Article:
5 Common Causes of Caregiver Burnout

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Caregivers may experience burnout throughout their time caring for elderly family members. Caregiver burnout has mental, physical, and emotional effects that may also come with a change in attitude. Burnout often occurs when caregivers overwork themselves or don’t receive proper help when caring for a senior loved one. Here are some of the top causes of caregiver burnout.

1. Ehaustion

Sometimes caregiver burnout is simply the result of exhaustion. Tending to a loved one can be an emotionally and physically challenging experience. Every day, you may toil away to keep your loved one as comfortable as possible. You may also wake up too early, forget to eat right, and bottle up your emotions. If you’re exhausted for too long, your mind and body may eventually start giving up. To prevent exhaustion, you need to take care of your own needs. Get the recommended amount of sleep, drink eight glasses of water a day, eat plenty of fruits and vegetables, and make time every week for some cathartic exercise.

  1. 2. Unreasonable Demands

Caregivers typically have other family and financial responsibilities in addition to their caregiving roles. Over time, the burdens can become too much to bear and lead to burnout. Caregivers should avoid placing too many responsibilities on themselves because they can become overwhelmed. They should also talk with their loved ones if they feel they’re demanding too much from them and determine if the time has come to hire professional home care. Unreasonable demands can cause stress and resentment if they aren’t handled properly.

Families who need help caring for a senior loved one can turn to Home Care Assistance, a leading provider of elderly home care. Services available in our customizable care plans include meal prep, mental and social stimulation, assistance with personal hygiene tasks, and much more.

3. Unrealistic Expectations

When you first take on your new role, you may have unrealistic expectations. You may set an impractical timeline for your loved one’s recovery or underestimate how long it will take to complete your daily caregiving tasks. Sometimes caregivers think they should be able to do more than they’re capable of doing for their loved ones. If you fail to meet your initial expectations, you may become discouraged and lose your sense of self-worth. One way to prevent this issue is to be practical but realistic about your personal abilities. Instead of surrendering to negative thoughts, use your initial mistakes as learning opportunities and readjust your expectations to account for the new knowledge. This approach may help you avoid a great deal of emotional stress.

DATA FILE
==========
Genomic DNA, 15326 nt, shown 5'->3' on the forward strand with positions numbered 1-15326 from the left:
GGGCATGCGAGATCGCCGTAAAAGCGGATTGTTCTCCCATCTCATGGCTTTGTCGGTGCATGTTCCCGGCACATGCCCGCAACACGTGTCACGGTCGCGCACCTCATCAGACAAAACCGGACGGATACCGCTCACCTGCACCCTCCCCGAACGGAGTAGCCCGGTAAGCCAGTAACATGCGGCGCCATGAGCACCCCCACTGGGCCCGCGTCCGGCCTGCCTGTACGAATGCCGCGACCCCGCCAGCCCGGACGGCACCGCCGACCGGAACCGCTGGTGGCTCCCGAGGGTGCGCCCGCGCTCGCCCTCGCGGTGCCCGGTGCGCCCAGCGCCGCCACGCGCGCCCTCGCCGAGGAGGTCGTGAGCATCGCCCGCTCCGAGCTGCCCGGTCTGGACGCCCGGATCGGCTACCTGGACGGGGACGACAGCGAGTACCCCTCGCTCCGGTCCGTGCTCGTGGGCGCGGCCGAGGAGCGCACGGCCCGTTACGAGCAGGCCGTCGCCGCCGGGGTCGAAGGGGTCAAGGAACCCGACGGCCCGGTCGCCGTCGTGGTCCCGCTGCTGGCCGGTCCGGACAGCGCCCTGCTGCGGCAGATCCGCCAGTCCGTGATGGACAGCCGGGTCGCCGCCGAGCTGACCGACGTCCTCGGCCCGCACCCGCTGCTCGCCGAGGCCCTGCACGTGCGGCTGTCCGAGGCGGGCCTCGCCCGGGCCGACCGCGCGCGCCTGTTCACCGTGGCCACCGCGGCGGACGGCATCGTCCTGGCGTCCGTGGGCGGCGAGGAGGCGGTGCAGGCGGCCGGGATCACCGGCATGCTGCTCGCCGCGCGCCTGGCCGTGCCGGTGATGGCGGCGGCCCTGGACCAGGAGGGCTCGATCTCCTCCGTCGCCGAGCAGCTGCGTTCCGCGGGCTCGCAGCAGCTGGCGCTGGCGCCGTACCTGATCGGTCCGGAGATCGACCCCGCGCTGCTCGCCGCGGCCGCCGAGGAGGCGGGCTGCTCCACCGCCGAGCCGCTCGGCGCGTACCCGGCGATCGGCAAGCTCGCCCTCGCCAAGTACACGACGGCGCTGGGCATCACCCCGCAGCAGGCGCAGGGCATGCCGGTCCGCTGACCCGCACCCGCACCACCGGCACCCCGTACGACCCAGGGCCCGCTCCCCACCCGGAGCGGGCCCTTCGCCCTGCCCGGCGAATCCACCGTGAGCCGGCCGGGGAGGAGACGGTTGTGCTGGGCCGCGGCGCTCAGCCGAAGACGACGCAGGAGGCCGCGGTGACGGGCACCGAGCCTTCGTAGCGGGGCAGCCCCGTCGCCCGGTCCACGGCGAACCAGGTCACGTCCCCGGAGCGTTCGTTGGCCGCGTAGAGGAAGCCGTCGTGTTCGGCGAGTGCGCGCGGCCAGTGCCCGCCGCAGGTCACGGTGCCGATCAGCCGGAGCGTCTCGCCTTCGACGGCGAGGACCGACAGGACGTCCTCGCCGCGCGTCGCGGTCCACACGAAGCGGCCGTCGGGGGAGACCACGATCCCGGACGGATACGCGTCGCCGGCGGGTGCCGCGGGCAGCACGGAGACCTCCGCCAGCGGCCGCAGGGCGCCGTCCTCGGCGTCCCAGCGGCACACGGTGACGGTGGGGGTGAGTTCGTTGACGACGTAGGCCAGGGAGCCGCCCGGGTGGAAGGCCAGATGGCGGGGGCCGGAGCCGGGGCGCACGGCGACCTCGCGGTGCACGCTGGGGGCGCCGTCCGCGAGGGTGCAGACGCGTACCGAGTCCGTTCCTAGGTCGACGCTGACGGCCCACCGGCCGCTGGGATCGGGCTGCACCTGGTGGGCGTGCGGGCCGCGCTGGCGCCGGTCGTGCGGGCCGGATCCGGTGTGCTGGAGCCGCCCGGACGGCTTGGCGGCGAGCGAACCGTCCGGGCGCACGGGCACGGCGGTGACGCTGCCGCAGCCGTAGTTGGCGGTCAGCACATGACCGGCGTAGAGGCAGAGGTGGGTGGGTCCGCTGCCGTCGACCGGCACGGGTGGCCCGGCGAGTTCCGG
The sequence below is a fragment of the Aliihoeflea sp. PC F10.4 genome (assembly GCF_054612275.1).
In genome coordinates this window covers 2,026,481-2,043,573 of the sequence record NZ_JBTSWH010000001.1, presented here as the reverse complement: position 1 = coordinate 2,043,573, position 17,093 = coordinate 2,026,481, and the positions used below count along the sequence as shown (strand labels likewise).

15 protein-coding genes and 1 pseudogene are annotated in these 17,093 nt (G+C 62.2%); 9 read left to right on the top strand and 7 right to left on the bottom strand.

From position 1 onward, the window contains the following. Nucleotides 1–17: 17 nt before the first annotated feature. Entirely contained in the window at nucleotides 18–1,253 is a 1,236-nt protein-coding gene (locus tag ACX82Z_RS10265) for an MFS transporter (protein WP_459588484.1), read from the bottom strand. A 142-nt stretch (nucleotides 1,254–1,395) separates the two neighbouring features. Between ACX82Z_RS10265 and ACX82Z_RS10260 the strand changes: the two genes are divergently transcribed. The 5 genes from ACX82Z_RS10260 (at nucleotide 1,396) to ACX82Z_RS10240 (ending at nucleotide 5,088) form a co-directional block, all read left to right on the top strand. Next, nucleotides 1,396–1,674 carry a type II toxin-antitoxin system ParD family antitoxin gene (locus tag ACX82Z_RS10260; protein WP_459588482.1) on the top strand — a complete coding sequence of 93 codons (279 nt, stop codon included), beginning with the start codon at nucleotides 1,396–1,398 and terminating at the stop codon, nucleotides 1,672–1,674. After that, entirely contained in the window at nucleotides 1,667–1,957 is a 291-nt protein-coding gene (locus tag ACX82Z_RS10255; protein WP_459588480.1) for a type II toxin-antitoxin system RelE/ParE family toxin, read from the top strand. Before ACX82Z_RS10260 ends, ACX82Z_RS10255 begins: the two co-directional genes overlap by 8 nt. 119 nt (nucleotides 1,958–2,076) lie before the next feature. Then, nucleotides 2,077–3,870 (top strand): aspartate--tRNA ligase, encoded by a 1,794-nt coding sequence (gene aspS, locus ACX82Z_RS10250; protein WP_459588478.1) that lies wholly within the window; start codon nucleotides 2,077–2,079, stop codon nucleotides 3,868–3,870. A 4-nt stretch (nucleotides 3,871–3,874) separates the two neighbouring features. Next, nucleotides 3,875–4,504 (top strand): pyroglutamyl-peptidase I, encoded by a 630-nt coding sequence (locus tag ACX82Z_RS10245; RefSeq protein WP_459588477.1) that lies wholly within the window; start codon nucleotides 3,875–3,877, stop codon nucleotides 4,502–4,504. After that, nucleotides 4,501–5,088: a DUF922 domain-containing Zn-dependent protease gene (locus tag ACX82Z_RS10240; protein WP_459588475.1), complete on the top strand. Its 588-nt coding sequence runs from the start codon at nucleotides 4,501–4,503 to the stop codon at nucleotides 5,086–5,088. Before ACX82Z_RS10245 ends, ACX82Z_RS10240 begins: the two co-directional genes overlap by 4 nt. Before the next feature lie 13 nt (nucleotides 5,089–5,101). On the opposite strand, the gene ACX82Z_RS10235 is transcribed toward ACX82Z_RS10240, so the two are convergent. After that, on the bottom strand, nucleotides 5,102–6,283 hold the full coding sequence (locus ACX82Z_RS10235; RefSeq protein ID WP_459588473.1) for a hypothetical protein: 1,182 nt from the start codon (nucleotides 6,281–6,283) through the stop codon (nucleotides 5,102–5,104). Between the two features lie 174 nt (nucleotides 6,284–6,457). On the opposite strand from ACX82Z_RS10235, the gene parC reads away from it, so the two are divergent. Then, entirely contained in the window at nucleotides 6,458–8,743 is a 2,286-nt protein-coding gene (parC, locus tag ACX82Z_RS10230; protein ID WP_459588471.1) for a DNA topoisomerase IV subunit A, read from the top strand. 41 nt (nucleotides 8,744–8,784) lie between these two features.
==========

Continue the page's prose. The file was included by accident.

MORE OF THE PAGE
Cring for a senior loved one can be challenging for families who don’t have expertise or professional training in home care, but this challenge doesn’t have to be faced alone. Family caregivers can turn to Green Valley Home Care Assistance for the help they need. We provide high-quality live-in and respite care as well as comprehensive Alzheimer’s, dementia, stroke, and Parkinson’s care.

4. Guilt

Many caregivers feel guilty if their loved ones are ill and experiencing pain. They may also feel as if they aren’t doing enough for them. Most of these feelings of guilt are completely unwarranted. It’s normal human behavior to lose your temper sometimes or feel irritated when you’ve had a long, hard day.

5. Shifting Roles

As elderly people age, it may seem as if the roles are reversing, with caregivers feeling more like the parents and viewing their senior loved ones as more like the children. Relationships can change as a result. Caregivers may find themselves making decisions their loved ones used to make for themselves.

Family caregivers need to care for their own wellbeing. If you’re caring for an aging loved one and are feeling overwhelmed, consider hiring a professional caregiver to provide respite care. Green Valley families who want to prevent burnout can turn to Home Care Assistance. One of our professional caregivers can assist your loved one at home while you take a nap, go to work, run errands, or go on vacation. To create a customized home care plan for your loved one, call Home Care Assistance at 520-625-2050 today.